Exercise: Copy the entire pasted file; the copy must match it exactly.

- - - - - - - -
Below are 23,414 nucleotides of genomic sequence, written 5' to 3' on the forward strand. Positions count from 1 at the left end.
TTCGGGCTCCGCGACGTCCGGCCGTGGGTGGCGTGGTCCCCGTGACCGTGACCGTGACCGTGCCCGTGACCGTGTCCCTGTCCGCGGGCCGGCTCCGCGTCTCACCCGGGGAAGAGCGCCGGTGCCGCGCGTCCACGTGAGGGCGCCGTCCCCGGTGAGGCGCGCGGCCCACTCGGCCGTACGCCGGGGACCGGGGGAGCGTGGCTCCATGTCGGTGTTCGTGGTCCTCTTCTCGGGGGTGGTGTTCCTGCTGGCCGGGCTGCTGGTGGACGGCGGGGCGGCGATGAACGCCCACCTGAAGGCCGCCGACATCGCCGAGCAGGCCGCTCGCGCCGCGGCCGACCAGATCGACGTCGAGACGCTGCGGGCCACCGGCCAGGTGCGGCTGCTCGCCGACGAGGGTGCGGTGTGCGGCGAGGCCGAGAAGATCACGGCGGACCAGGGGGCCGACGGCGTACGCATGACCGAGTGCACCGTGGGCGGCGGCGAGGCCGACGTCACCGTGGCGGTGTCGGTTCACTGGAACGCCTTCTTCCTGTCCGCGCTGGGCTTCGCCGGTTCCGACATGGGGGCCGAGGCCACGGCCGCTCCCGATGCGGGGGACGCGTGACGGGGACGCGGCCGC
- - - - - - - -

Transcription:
Below are 23,414 nucleotides of genomic sequence, written 5' to 3' on the forward strand. Positions count from 1 at the left end.
TTCGGGCTCCGCGACGTCCGGCCGTGGGTGGCGTGGTCCCCGTGACCGTGACCGTGACCGTGCCCGTGACCGTGTCCCTGTCCGCGGGCCGGCTCCGCGTCTCACCCGGGGAAGAGCGCCGGTGCCGCGCGTCCACGTGAGGGCGCCGTCCCCGGTGAGGCGCGCGGCCCACTCGGCCGTACGCCGGGGACCGGGGGAGCGTGGCTCCATGTCGGTGTTCGTGGTCCTCTTCTCGGGGGTGGTGTTCCTGCTGGCCGGGCTGCTGGTGGACGGCGGGGCGGCGATGAACGCCCACCTGAAGGCCGCCGACATCGCCGAGCAGGCCGCTCGCGCCGCGGCCGACCAGATCGACGTCGAGACGCTGCGGGCCACCGGCCAGGTGCGGCTGCTCGCCGACGAGGGTGCGGTGTGCGGCGAGGCCGAGAAGATCACGGCGGACCAGGGGGCCGACGGCGTACGCATGACCGAGTGCACCGTGGGCGGCGGCGAGGCCGACGTCACCGTGGCGGTGTCGGTTCACTGGAACGCCTTCTTCCTGTCCGCGCTGGGCTTCGCCGGTTCCGACATGGGGGCCGAGGCCACGGCCGCTCCCGATGCGGGGGACGCGTGACGGGGACGCGGCCGC